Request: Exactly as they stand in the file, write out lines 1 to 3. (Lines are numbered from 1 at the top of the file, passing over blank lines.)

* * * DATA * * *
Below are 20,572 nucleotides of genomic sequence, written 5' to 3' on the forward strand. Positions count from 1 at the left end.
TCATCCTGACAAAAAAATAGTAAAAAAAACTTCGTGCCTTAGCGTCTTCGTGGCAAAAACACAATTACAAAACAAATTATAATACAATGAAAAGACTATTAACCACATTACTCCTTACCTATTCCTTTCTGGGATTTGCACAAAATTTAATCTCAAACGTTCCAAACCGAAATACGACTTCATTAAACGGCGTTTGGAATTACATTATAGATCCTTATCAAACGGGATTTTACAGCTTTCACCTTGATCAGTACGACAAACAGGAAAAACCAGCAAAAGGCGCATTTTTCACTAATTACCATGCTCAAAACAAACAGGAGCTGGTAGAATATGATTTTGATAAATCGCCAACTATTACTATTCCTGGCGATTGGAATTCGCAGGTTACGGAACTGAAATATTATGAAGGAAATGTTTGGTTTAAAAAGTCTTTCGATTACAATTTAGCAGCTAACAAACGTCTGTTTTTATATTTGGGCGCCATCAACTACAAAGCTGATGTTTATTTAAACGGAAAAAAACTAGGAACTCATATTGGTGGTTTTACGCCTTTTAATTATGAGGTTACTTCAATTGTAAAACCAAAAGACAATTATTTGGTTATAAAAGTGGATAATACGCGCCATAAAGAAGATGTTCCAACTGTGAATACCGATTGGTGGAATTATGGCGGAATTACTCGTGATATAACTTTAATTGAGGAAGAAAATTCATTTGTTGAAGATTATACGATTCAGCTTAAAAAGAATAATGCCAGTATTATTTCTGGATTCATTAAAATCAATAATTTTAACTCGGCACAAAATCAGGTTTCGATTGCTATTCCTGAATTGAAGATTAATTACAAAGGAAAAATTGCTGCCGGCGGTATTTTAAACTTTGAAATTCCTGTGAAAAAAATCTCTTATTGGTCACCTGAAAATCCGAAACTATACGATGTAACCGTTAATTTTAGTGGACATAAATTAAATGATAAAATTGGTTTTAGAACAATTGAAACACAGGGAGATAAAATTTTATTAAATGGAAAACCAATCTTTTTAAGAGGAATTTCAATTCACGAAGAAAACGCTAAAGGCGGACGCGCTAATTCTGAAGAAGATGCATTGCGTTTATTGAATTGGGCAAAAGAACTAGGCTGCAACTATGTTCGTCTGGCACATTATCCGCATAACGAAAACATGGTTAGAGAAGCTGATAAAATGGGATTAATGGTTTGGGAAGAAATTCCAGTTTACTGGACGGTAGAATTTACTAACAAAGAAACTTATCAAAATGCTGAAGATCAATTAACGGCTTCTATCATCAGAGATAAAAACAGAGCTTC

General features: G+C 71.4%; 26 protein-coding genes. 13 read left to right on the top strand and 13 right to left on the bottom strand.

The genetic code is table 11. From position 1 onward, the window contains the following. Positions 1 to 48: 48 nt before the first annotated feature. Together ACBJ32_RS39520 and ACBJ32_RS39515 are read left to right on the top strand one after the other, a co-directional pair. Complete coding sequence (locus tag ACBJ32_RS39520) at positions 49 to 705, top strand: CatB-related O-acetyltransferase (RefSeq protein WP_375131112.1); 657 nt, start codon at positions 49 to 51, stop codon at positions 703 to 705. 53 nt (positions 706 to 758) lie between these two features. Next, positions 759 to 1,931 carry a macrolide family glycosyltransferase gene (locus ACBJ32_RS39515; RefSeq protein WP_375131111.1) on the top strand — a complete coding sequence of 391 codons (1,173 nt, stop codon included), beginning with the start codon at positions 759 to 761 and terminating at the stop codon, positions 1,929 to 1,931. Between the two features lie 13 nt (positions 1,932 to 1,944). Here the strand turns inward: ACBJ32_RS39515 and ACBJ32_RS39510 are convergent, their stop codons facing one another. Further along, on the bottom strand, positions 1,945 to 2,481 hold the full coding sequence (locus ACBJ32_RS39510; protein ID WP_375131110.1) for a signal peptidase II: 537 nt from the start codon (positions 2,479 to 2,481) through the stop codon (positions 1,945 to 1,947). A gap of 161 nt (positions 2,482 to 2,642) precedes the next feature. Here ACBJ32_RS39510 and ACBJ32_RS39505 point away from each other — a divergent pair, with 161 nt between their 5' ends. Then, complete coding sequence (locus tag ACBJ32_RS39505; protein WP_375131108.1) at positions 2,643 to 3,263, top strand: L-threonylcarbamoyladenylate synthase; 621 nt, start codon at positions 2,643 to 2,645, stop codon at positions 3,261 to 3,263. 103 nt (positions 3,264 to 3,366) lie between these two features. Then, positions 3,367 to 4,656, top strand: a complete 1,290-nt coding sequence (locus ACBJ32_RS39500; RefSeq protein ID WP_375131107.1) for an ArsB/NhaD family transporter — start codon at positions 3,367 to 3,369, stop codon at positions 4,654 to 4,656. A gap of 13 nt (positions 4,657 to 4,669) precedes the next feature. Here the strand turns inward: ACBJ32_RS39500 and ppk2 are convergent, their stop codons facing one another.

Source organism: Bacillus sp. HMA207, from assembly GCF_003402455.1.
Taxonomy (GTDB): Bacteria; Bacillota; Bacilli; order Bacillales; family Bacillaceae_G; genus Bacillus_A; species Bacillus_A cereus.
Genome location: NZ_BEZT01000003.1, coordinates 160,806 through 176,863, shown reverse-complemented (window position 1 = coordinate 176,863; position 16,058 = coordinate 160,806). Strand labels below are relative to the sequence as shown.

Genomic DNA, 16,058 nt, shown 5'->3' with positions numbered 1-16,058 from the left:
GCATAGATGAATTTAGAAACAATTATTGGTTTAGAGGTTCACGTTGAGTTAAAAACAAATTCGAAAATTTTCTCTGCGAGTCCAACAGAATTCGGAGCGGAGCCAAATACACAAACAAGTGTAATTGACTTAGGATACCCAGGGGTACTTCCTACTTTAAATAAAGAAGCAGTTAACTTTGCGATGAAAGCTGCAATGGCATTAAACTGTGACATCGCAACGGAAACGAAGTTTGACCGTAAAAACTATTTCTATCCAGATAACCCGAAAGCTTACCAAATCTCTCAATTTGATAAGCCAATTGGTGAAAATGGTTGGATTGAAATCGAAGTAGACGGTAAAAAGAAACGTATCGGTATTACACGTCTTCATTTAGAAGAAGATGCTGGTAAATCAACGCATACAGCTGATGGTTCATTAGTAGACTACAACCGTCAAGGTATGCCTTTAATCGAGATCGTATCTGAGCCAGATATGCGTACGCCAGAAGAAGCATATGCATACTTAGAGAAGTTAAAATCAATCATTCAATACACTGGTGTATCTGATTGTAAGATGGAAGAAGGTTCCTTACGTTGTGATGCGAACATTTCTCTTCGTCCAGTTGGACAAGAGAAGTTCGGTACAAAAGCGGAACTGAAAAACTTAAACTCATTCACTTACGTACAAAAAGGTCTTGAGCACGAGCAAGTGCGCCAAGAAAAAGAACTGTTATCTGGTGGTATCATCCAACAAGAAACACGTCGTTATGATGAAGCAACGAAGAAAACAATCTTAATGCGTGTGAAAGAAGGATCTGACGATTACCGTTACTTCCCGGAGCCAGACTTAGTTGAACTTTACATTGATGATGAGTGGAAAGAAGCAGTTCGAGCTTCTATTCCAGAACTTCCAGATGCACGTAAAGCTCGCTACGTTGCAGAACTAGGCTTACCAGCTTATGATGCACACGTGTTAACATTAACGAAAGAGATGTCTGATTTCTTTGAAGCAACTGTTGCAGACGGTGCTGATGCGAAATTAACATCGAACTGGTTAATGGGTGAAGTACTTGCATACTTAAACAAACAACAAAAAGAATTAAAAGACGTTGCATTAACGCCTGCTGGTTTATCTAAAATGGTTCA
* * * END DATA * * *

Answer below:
Below are 20,572 nucleotides of genomic sequence, written 5' to 3' on the forward strand. Positions count from 1 at the left end.
TCATCCTGACAAAAAAATAGTAAAAAAAACTTCGTGCCTTAGCGTCTTCGTGGCAAAAACACAATTACAAAACAAATTATAATACAATGAAAAGACTATTAACCACATTACTCCTTACCTATTCCTTTCTGGGATTTGCACAAAATTTAATCTCAAACGTTCCAAACCGAAATACGACTTCATTAAACGGCGTTTGGAATTACATTATAGATCCTTATCAAACGGGATTTTACAGCTTTCACCTTGATCAGTACGACAAACAGGAAAAACCAGCAAAAGGCGCATTTTTCACTAATTACCATGCTCAAAACAAACAGGAGCTGGTAGAATATGATTTTGATAAATCGCCAACTATTACTATTCCTGGCGATTGGAATTCGCAGGTTACGGAACTGAAATATTATGAAGGAAATGTTTGGTTTAAAAAGTCTTTCGATTACAATTTAGCAGCTAACAAACGTCTGTTTTTATATTTGGGCGCCATCAACTACAAAGCTGATGTTTATTTAAACGGAAAAAAACTAGGAACTCATATTGGTGGTTTTACGCCTTTTAATTATGAGGTTACTTCAATTGTAAAACCAAAAGACAATTATTTGGTTATAAAAGTGGATAATACGCGCCATAAAGAAGATGTTCCAACTGTGAATACCGATTGGTGGAATTATGGCGGAATTACTCGTGATATAACTTTAATTGAGGAAGAAAATTCATTTGTTGAAGATTATACGATTCAGCTTAAAAAGAATAATGCCAGTATTATTTCTGGATTCATTAAAATCAATAATTTTAACTCGGCACAAAATCAGGTTTCGATTGCTATTCCTGAATTGAAGATTAATTACAAAGGAAAAATTGCTGCCGGCGGTATTTTAAACTTTGAAATTCCTGTGAAAAAAATCTCTTATTGGTCACCTGAAAATCCGAAACTATACGATGTAACCGTTAATTTTAGTGGACATAAATTAAATGATAAAATTGGTTTTAGAACAATTGAAACACAGGGAGATAAAATTTTATTAAATGGAAAACCAATCTTTTTAAGAGGAATTTCAATTCACGAAGAAAACGCTAAAGGCGGACGCGCTAATTCTGAAGAAGATGCATTGCGTTTATTGAATTGGGCAAAAGAACTAGGCTGCAACTATGTTCGTCTGGCACATTATCCGCATAACGAAAACATGGTTAGAGAAGCTGATAAAATGGGATTAATGGTTTGGGAAGAAATTCCAGTTTACTGGACGGTAGAATTTACTAACAAAGAAACTTATCAAAATGCTGAAGATCAATTAACGGCTTCTATCATCAGAGATAAAAACAGAGCTTC

General features: G+C 71.4%; 26 protein-coding genes. 13 read left to right on the top strand and 13 right to left on the bottom strand.